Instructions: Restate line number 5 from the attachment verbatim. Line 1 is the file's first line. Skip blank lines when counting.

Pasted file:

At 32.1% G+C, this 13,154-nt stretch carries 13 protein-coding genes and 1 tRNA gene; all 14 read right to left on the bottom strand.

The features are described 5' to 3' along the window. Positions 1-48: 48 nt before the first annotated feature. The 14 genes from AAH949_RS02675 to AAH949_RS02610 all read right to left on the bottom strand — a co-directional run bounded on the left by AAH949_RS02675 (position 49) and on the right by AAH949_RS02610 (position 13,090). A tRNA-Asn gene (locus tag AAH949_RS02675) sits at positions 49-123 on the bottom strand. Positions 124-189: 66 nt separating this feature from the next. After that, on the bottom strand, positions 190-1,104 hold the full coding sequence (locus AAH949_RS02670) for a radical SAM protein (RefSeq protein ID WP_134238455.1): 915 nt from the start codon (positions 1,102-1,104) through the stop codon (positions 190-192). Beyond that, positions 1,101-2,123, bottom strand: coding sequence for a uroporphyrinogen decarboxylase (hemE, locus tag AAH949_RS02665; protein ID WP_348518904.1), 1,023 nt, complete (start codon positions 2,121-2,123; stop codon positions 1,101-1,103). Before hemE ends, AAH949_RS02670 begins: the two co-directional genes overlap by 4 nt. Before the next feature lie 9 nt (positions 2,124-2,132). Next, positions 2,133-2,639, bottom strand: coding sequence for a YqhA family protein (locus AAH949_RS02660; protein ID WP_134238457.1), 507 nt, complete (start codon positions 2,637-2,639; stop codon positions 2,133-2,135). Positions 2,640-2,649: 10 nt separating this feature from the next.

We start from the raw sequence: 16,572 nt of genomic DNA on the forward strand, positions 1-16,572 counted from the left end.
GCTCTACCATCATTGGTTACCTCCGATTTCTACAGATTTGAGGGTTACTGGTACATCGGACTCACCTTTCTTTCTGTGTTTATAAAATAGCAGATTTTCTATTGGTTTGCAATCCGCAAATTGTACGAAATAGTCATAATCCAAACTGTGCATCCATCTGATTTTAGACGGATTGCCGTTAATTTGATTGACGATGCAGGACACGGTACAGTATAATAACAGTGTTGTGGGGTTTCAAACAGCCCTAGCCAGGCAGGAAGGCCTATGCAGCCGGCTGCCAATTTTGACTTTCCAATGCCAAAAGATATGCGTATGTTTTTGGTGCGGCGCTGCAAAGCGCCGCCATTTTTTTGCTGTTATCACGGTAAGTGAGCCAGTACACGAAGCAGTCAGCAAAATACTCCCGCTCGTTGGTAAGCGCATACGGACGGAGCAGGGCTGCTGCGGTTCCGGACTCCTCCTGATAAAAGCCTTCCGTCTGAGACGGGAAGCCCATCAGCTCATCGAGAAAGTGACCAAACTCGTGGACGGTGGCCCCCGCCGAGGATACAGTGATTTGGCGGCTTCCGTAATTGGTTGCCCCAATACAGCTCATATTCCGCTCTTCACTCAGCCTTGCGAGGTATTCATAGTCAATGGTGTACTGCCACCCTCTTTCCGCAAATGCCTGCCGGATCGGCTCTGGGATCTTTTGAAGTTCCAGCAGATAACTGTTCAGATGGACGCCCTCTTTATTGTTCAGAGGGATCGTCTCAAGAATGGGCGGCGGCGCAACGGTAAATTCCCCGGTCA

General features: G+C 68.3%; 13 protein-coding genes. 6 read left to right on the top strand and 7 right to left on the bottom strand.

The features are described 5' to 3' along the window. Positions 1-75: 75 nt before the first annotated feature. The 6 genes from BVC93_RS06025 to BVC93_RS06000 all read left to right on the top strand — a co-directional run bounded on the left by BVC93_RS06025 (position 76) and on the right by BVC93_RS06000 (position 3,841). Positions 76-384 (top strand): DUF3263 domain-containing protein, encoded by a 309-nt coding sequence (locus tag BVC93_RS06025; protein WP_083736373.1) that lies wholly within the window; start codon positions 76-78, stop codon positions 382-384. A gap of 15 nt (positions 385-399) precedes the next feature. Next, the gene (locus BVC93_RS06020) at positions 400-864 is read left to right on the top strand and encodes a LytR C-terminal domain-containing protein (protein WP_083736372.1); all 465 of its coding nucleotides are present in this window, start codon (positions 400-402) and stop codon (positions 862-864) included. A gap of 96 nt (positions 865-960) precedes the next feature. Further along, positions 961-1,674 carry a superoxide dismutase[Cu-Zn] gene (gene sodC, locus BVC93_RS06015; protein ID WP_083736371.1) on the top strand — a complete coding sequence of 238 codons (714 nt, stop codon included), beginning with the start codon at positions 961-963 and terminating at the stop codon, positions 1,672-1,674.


General features: G+C 68.3%; 13 protein-coding genes. 6 read left to right on the top strand and 7 right to left on the bottom strand.